Collectively, the Australian rugby union and cricket teams have thus far this year played nine Test matches and won just one. By the end of Saturday's Tri-Nations rugby Test match against South Africa in Brisbane that may well read Played 10, Lost 9.
These are the kind of statistics that induce resignations from Prime Ministers, Government inquiries and abandonment of the Sheilas in the land down under. The only smiling face in Australia these days belongs to the bloke who just won the lottery. And there aren't too many of those around.
Australian rugby coach Robbie Deans celebrated his 50th birthday this week. Coming, as it did, sandwiched between last weekend's hiding at Perth by the world champion Springboks and this weekend's likely repeat performance at Brisbane's SunCorp stadium, it's safe to say the Australians probably didn't prepare a cake the size of Sydney Harbour to celebrate the event for their New Zealand chief.
It was all so different when Deans was expensively lured across the Tasman Sea early last year, to the angst of his fellow Kiwis who wanted him to replace Graham Henry as All Blacks coach and the cheers of the Australians, who always love to poke the Kiwis one in the eye. The Australian rugby union wore smiles as expensive as Cartier watches at what they saw as the steal of the century. Deans, went the whisper, could take the Wallabies to World Cup glory in 2011.
That was the theory. The reality was born out in a Brisbane press conference this week when an Australian media interrogator, the breed which gives piranhas a good name, asked a barbed question of Australian wing Lachie Turner. ‘Is it the coach's game plan that is all wrong or the players' failure to execute it properly' came the missile. Sensibly, Turner ducked.
"I don't think there is anything wrong with our game plan," he said. "The fact is that we have been so close over the entire series but haven't got the results because there have been little lapses of concentration. We've got the game plan to really take these games and wrestle them away from the opposition.
"We've just as a unit got to knuckle down and make sure we're concentrating and executing for the full 80 minutes. Once we start to do that, we'll be pretty hard to stop."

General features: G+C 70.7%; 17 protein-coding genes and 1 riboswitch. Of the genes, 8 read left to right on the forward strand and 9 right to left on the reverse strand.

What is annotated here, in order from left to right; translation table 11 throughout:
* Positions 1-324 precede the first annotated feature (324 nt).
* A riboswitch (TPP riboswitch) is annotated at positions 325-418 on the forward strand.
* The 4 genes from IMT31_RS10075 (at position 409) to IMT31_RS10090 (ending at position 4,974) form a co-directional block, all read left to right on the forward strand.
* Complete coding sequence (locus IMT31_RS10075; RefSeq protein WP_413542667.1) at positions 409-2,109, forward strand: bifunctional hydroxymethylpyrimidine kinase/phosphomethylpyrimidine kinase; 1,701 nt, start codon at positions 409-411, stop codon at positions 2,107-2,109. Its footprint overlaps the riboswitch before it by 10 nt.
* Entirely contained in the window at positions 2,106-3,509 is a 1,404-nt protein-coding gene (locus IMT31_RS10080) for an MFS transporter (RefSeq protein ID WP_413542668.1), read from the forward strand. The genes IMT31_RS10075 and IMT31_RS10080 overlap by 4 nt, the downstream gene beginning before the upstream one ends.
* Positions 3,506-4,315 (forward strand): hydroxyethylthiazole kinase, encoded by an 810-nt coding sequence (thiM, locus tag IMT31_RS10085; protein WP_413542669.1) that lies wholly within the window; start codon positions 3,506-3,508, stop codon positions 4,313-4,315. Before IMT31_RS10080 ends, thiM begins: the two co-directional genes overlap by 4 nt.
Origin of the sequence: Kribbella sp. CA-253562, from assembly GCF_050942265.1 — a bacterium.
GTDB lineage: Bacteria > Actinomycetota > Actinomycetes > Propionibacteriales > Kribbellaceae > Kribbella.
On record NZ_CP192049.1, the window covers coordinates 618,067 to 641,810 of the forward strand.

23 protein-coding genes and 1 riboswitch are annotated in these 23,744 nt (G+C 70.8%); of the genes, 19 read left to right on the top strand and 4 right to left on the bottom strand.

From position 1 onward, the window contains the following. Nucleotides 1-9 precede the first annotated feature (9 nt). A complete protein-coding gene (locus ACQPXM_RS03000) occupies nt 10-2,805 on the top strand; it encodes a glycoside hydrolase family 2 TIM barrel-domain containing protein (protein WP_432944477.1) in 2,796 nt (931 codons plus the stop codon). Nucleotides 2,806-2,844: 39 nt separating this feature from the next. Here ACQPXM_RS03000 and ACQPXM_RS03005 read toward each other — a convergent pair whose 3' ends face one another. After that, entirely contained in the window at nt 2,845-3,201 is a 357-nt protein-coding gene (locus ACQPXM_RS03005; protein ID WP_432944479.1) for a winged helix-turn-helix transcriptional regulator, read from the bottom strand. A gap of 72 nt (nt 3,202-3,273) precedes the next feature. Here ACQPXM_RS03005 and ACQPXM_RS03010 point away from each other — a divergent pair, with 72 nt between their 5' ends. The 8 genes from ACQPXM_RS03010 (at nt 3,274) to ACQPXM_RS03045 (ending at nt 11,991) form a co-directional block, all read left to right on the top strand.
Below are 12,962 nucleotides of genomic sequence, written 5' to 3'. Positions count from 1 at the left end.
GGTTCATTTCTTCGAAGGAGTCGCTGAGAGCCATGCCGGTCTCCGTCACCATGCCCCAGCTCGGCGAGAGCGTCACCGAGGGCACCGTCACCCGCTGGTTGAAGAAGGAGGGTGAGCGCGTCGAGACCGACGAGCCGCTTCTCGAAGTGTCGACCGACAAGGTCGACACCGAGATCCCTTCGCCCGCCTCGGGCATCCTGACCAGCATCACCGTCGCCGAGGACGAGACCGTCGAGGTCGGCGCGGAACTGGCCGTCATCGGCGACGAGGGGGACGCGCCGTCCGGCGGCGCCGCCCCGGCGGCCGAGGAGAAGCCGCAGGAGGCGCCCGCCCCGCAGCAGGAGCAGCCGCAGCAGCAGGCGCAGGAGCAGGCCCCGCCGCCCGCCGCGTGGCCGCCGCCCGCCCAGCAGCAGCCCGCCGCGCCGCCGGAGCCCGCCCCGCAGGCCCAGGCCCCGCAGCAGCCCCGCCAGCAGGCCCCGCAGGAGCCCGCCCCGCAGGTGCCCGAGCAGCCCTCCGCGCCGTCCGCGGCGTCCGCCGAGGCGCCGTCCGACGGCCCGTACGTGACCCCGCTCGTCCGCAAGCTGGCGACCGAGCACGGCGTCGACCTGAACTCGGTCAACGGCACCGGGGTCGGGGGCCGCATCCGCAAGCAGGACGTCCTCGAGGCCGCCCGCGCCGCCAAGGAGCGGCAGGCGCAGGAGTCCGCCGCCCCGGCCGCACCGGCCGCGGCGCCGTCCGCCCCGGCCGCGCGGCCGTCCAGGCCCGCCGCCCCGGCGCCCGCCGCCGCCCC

True, perhaps, but then as Ricky Ponting would testify, it all comes down to winning the big moments and Australian sportsmen seem to have lost that art of late.
For sure, if the rampaging South Africans, even without wing JP Pietersen through injury, fail to complete the deal in Brisbane tomorrow and clinch their first Tri-Nations title since 2004, it will be a major surprise. Not a calamity, however, for the Springboks have still to play New Zealand in Hamilton next week. Statistically, they need just a single point from either game to be sure of the title. Brisbane will surely be the setting for more Springbok success.
The South Africans have moved through world rugby this year like Hitler's Panzers through Poland, 70 years ago this week. Their overwhelmingly superior force and speed has swamped every opposition. Disregard the Lions 3rd Test; that was a South African 2nd XV. At their strongest, they are in a class of their own.
They have the world's most influential captain, the best second row pairing in world rugby, the best open-side, the best No. 8, the best half-back, the most reliable goal kicker, the most creative inside centre and the fastest, most dangerous wing in world rugby. Not too many weaknesses there, then.
They have spent much of this week talking up the Australians and their challenge. Can there ever have been a greater slight on the sports loving Aussies than an opposition trying to gee them up?
Australia: J. O'Connor; L. Turner, A.Ashley-Cooper, B. Barnes, D. Mitchell; M. Giteau, W. Genia; B. Robinson, T. Polota-Nau, B. Alexander, J. Horwill, M. Chisholm, R. Elsom, D. Pocock, G. Smith (Capt.).
South Africa: R. Pienaar; O. Ndungane, J. Fourie, J.de Villiers, B. Habana; M. Steyn, F. Du Preez; T. Mtawarira, B.du Plessis, J.Smit (Capt.), B. Botha, V.Matfield, H. Brussow, J. Smith, P. Spies.